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Ten Things You Should Never Say to an Author

Ten Things You Should Never Say to an Author

by Phil Callaway

My son is an accountant. When people ask what he does, he says, “I solve problems you didn’t know you had in ways you don’t understand.” But when people ask what I do, I wince a little, because they usually follow my answer with at least three questions or a statement I’d rather not hear.

“I’m a writer,” I say, as if apologizing for beating someone to a parking spot.

“What do you write?”


“Do you have one with you? May I have it for free?”

Here are ten other responses I’ve heard. I’m not making these up.

  1. “I have a great idea for a book. You write it, we’ll split the profits.”
  2. “Cool! But what do you do for a living?”
  3. “I should, like totally, like, write a book myself.”
  4. “I write books too. I wrote one in a week.”
  5. “That must be so much fun. I wish could just sit around and write all day.”
    I think it appropriate that I drop anchor midstream and defend myself. Writing books is the closest I will ever come to giving birth. Ask my wife. I am moody. Cranky. I snack at odd hours. I am irrational at times. Writing is slow and agonizing, like a deer moving through an anaconda. But back to our list:
  6. “I found your book in a yard sale for a quarter. You autographed it to the guy who sold it to me.”
  7. “How much money do you make a year?”
  8. “You’re an author? I have a blog.”
    Once again, let me interrupt. Blogs are great. But writing books for publishers requires that authors appear before a fastidious tribunal for approval of each semi-colon; trust me, there’s nothing bloggish about it.
  9. “There’s no way I’m telling you anything. It’ll just end up in one of your books.”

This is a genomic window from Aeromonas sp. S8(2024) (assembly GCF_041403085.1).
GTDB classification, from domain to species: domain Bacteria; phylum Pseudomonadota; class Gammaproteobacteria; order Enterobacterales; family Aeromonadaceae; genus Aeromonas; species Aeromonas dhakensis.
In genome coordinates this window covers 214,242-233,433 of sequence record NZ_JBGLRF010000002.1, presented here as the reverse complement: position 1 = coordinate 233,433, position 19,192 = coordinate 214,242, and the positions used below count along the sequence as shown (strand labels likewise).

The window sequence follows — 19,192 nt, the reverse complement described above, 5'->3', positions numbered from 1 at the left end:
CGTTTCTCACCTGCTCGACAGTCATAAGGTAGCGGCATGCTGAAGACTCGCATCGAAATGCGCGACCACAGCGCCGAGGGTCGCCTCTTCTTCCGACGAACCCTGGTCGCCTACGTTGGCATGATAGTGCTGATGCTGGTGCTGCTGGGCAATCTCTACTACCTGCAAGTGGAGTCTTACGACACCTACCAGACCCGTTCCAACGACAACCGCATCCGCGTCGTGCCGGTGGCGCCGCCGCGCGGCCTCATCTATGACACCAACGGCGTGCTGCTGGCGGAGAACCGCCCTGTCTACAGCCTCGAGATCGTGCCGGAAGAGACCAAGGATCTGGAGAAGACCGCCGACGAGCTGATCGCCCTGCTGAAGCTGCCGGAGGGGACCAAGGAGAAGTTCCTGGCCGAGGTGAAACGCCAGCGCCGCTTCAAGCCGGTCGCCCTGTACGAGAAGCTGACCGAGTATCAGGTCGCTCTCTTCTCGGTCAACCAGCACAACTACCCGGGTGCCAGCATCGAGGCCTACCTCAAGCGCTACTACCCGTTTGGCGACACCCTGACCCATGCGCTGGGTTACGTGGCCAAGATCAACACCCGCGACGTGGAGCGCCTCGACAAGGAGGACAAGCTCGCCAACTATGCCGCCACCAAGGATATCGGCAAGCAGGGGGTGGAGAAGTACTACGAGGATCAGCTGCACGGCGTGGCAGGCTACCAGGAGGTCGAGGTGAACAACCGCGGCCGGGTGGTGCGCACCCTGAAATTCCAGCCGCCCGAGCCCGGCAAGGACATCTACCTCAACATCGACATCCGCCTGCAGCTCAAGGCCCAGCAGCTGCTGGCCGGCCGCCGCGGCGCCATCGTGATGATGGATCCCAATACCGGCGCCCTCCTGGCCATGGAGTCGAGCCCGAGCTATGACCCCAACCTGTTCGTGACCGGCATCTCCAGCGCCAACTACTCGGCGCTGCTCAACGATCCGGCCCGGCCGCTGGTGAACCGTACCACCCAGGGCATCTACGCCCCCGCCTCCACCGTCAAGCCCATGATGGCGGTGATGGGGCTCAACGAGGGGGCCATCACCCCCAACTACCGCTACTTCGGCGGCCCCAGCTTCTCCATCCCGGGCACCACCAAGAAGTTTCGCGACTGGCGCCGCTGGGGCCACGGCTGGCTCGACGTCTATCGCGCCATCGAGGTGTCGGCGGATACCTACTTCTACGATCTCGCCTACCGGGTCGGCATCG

Writing is lonely work. Mention people’s names and you’re lonelier than a porcupine with halitosis. So, you learn to seek permission of friends, to get it in writing. And if they won’t give it to you, you write novels and change their names.
  10. “Are you still a writer, or do you work now?”

Today I was discouraged thinking of these things. So, I came up with a list of ten things I love about being a writer:

  1. I can live anyplace I like. The writer has the freedom to starve almost anywhere.
  2. I can stare out windows without my spouse asking what I’m up to.
  3. A friend who’s a professional athlete retired at thirty. I haven’t developed knee problems yet—just a sore rear end.
  4. My overhead is cheap. Lincoln’s Gettysburg Address was written on the back of an old envelope.
  5. I can get my picture in the paper without being charged for a criminal act.
  6. I can work in my bathrobe without being charged with indecency.
  7. No heavy lifting. Except when 5,000 books arrive.
  8. I can still speak my mind long after I’m dead.
  9. I can receive notes like this one: “My toddler chewed most of your book. I need another one.” Or this one: “I’m a mother of five. I lock myself in the bathroom and read your book. When I come out, I feel like I can face the world again.”
  10. I’ve been blessed beyond measure to write almost thirty books one word at a time. My children have traveled the world with me and seen lives changed. It doesn’t get better than that.

Still, the next time someone asks what I do, I think I’ll take a cue from my son and say, “I’m an electrician. I wire for money.”

Phil is a keynote speaker at the 50th Anniversary Mount Hermon Christian Writers Conference. He will also be presenting a workshop The Writer’s Life: If I Can Write, You Can Write.

Phil Callaway

Phil Callaway is an award-winning author and speaker, known worldwide for his humorous yet perceptive look at life. He’s the best-selling author of twenty-five books, including Laughing Matters, I Used to Have Answers…Now I Have Kids, Making Life Rich Without Any Money, and Family Squeeze. He hosts the daily radio program Laugh Again, which is broadcast across North America, the UK, and English-speaking Africa. Phil’s writings have been translated into Polish, Chinese, Spanish, German, Dutch, Indonesian, and English (one of which he speaks fluently). Phil’s humorous stories on family life have been featured in hundreds of magazines worldwide. But he insists that his greatest achievement was convincing his wife to marry him.

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